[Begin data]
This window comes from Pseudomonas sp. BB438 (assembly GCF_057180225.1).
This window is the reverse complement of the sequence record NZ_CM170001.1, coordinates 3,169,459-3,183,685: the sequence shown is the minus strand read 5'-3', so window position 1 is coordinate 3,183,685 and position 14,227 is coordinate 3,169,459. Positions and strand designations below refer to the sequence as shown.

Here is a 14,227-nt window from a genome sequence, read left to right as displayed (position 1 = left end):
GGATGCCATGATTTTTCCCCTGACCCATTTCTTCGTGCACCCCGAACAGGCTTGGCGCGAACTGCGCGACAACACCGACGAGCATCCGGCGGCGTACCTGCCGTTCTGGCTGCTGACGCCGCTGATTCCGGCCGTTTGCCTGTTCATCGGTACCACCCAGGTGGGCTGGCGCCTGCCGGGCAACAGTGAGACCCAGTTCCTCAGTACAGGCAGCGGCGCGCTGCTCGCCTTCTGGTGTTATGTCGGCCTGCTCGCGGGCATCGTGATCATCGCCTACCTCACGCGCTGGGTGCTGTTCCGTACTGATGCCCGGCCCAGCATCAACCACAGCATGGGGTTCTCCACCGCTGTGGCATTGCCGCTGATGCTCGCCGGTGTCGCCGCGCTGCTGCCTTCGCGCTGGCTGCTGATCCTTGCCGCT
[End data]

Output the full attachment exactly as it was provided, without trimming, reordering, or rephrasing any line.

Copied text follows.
This window comes from Pseudomonas sp. BB438 (assembly GCF_057180225.1).
This window is the reverse complement of the sequence record NZ_CM170001.1, coordinates 3,169,459-3,183,685: the sequence shown is the minus strand read 5'-3', so window position 1 is coordinate 3,183,685 and position 14,227 is coordinate 3,169,459. Positions and strand designations below refer to the sequence as shown.

Here is a 14,227-nt window from a genome sequence, read left to right as displayed (position 1 = left end):
GGATGCCATGATTTTTCCCCTGACCCATTTCTTCGTGCACCCCGAACAGGCTTGGCGCGAACTGCGCGACAACACCGACGAGCATCCGGCGGCGTACCTGCCGTTCTGGCTGCTGACGCCGCTGATTCCGGCCGTTTGCCTGTTCATCGGTACCACCCAGGTGGGCTGGCGCCTGCCGGGCAACAGTGAGACCCAGTTCCTCAGTACAGGCAGCGGCGCGCTGCTCGCCTTCTGGTGTTATGTCGGCCTGCTCGCGGGCATCGTGATCATCGCCTACCTCACGCGCTGGGTGCTGTTCCGTACTGATGCCCGGCCCAGCATCAACCACAGCATGGGGTTCTCCACCGCTGTGGCATTGCCGCTGATGCTCGCCGGTGTCGCCGCGCTGCTGCCTTCGCGCTGGCTGCTGATCCTTGCCGCT